Hell on the Highway

Dad's new car was a Triumph Herald. Actually, it wasn't really new and was not much of a triumph, nor something to shout about either. He was proud as punch though, bringing our first family car home the evening before our annual week's summer holiday.


Holidays were a trying time back in those days, the early 1960s. For the short six weeks of the school holidays, the weekends became like the migration of lemmings. The English road system was pretty much as had existed since the 1930s, when there were probably more horse-drawn vehicles rutting the newly-metalled surfaces than those of the petrol driven variety.


Dad had always had a motorcycle and, as the eldest and only boy, I would cling like a limpet onto Dad's back wherever we roamed. Meanwhile, Mum and my two young sisters, plus most of the luggage (other than what could be stuffed into two bike panniers) went by bus, underground, coach, train or whatever combination was available, to seaside resorts like Clacton, Southend, Margate or Hastings. The acquisition of the motor car meant we could all travel together and venture further afield, even unto the holy grail of the West Country. Yes, Paignton, in the county of Devon, became our destination of choice for the family's first venture on its own four wheels.


I can't recall the actual year, but was 1962 or 1963, not far short of sixty years ago, when I was twelve or thirteen. The car was a two-door Triumph Herald, painted in fashionable two-tone sky blue and white. It wasn't brand spanking new, but looked it, the model only launched a year or two earlier. My Uncle Pete was a used car dealer, based in Central London, and he secured the car for us, assuring my Dad that he'd bought one genuinely pukka motor. I wasn’t party to the price Dad paid, but recall that Uncle Pete assured Dad that he’d “knocked off a few Sovs for family’s sake”.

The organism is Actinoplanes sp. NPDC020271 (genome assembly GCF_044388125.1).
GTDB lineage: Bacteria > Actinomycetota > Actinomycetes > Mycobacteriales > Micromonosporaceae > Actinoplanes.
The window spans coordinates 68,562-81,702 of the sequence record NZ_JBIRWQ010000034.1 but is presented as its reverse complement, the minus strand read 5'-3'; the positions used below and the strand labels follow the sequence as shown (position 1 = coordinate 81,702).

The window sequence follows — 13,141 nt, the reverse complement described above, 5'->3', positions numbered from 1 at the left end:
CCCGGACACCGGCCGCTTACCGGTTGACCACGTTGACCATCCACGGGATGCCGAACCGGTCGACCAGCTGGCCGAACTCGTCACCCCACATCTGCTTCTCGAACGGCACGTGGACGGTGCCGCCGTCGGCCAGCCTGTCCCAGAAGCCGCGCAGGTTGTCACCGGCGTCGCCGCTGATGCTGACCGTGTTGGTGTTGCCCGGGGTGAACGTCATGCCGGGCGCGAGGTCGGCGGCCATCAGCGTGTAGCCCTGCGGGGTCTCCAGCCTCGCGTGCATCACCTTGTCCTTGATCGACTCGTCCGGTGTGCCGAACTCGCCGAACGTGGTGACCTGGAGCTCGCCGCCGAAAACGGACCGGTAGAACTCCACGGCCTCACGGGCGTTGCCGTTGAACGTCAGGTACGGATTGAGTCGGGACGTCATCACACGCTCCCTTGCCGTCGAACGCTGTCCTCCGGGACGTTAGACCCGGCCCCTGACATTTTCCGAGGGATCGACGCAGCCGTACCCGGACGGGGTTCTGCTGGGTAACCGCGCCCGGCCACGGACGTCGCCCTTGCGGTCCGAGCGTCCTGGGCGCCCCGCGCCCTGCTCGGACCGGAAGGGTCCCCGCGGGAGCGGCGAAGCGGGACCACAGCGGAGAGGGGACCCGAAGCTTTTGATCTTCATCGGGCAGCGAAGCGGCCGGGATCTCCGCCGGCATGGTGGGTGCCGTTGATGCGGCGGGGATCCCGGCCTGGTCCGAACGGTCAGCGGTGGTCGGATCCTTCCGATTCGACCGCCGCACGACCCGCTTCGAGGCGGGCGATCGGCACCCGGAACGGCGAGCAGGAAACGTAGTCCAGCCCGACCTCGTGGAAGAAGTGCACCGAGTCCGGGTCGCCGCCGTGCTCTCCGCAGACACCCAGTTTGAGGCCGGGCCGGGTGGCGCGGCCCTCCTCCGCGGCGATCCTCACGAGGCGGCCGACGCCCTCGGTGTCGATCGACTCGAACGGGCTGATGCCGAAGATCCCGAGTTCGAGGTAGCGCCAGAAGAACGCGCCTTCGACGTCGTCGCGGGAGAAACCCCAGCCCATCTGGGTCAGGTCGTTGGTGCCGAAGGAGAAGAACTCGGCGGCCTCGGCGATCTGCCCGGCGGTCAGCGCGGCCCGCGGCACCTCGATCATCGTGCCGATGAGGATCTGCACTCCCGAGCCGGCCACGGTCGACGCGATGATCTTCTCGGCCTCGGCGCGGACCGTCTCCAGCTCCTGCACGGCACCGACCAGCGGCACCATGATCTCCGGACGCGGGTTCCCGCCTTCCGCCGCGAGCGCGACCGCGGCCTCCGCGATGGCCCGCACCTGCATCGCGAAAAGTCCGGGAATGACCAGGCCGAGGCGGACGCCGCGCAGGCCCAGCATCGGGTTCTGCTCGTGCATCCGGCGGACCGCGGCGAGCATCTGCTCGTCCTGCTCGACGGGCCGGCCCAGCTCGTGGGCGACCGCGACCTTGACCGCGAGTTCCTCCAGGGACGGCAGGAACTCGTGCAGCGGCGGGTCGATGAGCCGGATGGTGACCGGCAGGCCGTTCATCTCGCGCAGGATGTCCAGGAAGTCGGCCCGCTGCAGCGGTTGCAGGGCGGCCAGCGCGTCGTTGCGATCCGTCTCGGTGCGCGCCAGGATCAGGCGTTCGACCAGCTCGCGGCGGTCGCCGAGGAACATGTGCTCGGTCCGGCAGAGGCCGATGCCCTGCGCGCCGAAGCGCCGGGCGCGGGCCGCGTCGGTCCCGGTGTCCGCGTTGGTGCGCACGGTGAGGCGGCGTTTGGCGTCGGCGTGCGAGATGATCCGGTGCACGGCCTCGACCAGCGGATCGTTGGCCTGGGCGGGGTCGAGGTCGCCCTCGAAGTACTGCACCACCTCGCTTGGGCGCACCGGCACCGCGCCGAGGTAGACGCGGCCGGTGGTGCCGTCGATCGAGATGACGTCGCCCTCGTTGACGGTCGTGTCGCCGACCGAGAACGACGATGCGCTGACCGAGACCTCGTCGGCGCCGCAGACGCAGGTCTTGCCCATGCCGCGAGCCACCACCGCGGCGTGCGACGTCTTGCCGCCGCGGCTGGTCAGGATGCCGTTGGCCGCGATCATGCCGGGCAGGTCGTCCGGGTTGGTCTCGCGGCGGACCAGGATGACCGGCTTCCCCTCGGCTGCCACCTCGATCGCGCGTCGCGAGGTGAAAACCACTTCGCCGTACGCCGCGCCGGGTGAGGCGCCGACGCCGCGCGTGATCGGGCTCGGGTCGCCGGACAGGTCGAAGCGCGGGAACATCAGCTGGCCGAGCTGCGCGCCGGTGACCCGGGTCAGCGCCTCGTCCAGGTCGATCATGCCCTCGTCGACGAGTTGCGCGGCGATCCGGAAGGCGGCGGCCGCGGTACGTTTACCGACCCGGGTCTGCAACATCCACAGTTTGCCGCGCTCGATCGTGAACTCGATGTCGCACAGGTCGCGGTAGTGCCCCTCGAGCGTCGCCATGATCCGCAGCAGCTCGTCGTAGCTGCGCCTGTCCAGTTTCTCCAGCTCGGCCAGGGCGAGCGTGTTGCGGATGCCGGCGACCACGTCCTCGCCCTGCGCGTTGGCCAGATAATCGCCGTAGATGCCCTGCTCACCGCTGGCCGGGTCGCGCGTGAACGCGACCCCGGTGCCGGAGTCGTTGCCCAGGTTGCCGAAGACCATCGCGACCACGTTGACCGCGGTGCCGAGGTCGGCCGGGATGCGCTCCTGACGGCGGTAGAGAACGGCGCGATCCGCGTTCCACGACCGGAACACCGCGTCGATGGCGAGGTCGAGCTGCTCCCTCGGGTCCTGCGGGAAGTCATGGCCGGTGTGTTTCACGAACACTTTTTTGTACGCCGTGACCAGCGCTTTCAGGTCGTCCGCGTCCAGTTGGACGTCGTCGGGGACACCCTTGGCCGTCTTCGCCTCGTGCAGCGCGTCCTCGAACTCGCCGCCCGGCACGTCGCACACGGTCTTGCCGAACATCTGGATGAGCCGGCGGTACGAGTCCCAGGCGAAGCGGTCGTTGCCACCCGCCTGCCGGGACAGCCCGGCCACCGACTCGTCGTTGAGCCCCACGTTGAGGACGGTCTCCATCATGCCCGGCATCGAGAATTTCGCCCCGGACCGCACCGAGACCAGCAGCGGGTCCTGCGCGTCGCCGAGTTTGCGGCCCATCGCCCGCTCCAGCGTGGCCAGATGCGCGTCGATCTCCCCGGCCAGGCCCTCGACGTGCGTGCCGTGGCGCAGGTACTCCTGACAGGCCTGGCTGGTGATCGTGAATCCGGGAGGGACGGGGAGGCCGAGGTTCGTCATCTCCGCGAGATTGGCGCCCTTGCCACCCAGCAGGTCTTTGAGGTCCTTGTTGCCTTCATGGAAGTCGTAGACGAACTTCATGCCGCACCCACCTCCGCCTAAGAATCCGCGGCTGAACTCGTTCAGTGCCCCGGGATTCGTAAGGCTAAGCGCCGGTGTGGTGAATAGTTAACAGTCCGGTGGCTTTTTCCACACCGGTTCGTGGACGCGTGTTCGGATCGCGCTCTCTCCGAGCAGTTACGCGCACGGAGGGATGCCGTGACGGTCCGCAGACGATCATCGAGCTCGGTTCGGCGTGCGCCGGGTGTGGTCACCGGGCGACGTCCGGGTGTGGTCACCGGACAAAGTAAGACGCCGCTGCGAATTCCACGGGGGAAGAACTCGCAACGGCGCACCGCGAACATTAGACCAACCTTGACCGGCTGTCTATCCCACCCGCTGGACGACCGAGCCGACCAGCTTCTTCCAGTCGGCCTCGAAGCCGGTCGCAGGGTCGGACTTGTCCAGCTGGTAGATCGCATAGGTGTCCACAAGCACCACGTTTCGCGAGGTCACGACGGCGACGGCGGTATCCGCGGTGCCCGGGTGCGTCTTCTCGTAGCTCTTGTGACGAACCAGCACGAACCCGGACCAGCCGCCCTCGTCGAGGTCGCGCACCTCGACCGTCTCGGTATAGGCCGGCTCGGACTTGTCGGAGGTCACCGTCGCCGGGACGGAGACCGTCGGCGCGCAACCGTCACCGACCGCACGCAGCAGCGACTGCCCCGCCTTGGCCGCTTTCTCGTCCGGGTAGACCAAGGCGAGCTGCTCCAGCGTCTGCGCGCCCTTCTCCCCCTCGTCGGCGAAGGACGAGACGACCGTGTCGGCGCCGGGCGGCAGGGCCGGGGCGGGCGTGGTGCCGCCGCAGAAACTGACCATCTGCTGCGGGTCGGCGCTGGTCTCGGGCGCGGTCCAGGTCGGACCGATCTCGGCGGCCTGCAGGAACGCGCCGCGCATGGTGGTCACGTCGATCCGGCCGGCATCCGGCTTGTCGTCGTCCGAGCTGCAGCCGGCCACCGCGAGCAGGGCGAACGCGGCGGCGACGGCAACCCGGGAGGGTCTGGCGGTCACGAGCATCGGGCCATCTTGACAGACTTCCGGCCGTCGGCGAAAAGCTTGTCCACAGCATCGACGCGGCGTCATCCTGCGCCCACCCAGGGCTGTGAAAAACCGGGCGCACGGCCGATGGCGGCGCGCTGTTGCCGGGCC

It certainly gleamed with its freshly buffed wax coat, sitting in the street outside our two-up-two-down terraced house in Wimbledon. At one time, I remember, there was only one car in our street, of about sixty terraced houses, some three doors up from us, away from Merton High Street; but we were late entrants in the mobilisation game and by the Swinging Sixties the street had started to fill up with vehicles of various vintages. We fe...

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Tony Spencer
May 28 2020

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This really brought back memories of our own journeys to the West Country when we were young. Great fun!

Rod Webb
Jun 6 2020

I really enjoyed this - such a great trip down memory lane - and it made me chuckle out loud more than once.

Rod Webb
May 30 2020